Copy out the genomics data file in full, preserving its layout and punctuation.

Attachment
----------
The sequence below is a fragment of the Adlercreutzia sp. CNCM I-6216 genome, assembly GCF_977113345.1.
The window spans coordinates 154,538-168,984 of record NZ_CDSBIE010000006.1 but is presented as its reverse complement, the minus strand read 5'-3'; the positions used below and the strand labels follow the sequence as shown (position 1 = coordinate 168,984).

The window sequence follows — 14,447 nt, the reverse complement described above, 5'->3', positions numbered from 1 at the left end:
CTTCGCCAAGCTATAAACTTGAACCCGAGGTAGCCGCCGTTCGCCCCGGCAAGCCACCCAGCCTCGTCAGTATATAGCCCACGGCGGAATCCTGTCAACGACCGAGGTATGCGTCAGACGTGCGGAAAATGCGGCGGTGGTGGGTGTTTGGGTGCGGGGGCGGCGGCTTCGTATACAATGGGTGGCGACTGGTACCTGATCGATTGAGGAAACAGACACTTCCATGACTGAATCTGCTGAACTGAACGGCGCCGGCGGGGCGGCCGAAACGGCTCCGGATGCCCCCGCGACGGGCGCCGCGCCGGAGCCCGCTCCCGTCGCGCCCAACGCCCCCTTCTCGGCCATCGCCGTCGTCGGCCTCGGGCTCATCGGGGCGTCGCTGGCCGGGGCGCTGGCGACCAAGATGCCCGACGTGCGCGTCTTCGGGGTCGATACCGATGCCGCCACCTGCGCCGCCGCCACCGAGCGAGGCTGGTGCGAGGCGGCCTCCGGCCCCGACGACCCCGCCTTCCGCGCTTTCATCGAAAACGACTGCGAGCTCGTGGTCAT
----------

The sequence below is a fragment of the Adlercreutzia sp. CNCM I-6216 genome, assembly GCF_977113345.1.
The window spans coordinates 154,538-168,984 of record NZ_CDSBIE010000006.1 but is presented as its reverse complement, the minus strand read 5'-3'; the positions used below and the strand labels follow the sequence as shown (position 1 = coordinate 168,984).

The window sequence follows — 14,447 nt, the reverse complement described above, 5'->3', positions numbered from 1 at the left end:
CTTCGCCAAGCTATAAACTTGAACCCGAGGTAGCCGCCGTTCGCCCCGGCAAGCCACCCAGCCTCGTCAGTATATAGCCCACGGCGGAATCCTGTCAACGACCGAGGTATGCGTCAGACGTGCGGAAAATGCGGCGGTGGTGGGTGTTTGGGTGCGGGGGCGGCGGCTTCGTATACAATGGGTGGCGACTGGTACCTGATCGATTGAGGAAACAGACACTTCCATGACTGAATCTGCTGAACTGAACGGCGCCGGCGGGGCGGCCGAAACGGCTCCGGATGCCCCCGCGACGGGCGCCGCGCCGGAGCCCGCTCCCGTCGCGCCCAACGCCCCCTTCTCGGCCATCGCCGTCGTCGGCCTCGGGCTCATCGGGGCGTCGCTGGCCGGGGCGCTGGCGACCAAGATGCCCGACGTGCGCGTCTTCGGGGTCGATACCGATGCCGCCACCTGCGCCGCCGCCACCGAGCGAGGCTGGTGCGAGGCGGCCTCCGGCCCCGACGACCCCGCCTTCCGCGCTTTCATCGAAAACGACTGCGAGCTCGTGGTCAT